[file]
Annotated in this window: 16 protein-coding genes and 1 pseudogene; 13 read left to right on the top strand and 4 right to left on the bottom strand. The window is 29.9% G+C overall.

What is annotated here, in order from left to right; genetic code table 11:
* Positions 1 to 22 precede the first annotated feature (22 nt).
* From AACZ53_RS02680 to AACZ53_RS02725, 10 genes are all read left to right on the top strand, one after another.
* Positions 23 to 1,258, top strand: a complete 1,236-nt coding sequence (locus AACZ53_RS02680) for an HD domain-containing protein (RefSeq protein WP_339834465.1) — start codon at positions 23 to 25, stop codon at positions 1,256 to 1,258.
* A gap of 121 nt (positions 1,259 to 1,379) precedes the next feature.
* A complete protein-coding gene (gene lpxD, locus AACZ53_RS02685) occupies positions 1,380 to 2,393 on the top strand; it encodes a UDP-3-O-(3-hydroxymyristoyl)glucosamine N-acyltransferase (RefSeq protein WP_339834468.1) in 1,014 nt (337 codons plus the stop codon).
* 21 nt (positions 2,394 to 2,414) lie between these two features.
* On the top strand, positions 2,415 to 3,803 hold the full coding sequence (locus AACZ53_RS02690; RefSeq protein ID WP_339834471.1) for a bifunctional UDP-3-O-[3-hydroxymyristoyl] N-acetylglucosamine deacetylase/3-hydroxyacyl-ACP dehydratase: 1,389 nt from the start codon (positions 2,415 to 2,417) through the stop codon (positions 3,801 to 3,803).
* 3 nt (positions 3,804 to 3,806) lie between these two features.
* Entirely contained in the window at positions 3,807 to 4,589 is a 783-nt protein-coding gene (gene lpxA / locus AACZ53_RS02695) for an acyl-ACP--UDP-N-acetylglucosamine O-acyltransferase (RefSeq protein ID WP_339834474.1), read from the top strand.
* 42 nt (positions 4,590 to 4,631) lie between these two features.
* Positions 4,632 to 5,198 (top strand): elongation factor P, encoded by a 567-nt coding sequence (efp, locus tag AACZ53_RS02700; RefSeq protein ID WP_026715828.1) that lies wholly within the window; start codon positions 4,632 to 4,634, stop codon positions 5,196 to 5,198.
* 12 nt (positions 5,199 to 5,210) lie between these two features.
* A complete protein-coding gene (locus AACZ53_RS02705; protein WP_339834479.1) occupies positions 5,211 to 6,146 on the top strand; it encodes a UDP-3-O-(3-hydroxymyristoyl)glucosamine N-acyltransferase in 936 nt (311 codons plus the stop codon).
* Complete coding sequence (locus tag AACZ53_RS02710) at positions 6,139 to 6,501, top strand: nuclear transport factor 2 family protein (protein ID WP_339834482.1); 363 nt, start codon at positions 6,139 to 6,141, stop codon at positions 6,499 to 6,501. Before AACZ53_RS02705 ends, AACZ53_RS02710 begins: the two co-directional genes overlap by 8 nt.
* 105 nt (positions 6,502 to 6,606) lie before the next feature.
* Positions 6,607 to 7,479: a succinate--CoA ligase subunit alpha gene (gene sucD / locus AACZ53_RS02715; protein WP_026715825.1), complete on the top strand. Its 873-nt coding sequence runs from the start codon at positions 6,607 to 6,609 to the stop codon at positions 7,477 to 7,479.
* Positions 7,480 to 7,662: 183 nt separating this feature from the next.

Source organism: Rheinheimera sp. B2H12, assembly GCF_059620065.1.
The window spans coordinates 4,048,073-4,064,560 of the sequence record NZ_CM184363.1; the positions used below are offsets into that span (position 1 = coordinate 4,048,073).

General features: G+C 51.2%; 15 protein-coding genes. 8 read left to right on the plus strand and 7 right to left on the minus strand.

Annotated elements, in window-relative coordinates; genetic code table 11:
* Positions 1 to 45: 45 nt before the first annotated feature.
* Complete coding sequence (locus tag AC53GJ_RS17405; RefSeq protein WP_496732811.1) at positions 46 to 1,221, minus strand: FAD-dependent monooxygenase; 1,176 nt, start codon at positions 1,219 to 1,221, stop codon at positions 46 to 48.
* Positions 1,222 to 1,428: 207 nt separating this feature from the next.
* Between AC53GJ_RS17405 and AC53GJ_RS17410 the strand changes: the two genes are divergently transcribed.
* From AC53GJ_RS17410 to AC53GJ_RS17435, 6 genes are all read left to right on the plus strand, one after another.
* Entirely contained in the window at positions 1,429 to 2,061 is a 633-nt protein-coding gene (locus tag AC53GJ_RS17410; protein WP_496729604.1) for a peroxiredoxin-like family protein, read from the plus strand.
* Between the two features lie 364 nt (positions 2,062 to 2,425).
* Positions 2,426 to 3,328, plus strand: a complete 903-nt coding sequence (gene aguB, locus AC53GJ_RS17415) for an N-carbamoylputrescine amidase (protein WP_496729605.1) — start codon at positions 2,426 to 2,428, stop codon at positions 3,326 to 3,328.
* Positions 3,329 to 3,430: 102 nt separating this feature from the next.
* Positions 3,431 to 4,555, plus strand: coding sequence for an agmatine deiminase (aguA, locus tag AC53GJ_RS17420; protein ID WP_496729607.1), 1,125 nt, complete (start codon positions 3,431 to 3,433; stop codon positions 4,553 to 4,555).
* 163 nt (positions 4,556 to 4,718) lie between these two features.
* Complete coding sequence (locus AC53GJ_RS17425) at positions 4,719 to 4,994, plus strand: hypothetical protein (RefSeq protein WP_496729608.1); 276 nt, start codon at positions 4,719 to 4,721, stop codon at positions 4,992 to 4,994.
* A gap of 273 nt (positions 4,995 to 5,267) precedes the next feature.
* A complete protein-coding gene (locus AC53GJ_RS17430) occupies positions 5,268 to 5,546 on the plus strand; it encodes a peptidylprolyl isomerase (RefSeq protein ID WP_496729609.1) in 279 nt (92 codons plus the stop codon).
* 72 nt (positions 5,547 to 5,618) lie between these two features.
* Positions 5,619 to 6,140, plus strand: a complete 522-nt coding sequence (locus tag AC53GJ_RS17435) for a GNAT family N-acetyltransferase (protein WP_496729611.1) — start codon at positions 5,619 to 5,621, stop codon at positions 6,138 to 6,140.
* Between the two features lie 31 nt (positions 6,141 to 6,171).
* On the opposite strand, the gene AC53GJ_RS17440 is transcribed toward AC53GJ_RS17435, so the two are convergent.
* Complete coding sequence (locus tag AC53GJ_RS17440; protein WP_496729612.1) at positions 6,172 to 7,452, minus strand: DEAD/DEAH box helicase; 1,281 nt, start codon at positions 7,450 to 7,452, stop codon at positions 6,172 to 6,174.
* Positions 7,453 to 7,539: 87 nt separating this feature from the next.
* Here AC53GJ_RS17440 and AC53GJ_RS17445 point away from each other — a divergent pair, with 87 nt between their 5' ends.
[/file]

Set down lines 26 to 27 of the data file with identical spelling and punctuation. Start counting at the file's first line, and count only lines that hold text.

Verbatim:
* Positions 1,222 to 1,428: 207 nt separating this feature from the next.
* Between AC53GJ_RS17405 and AC53GJ_RS17410 the strand changes: the two genes are divergently transcribed.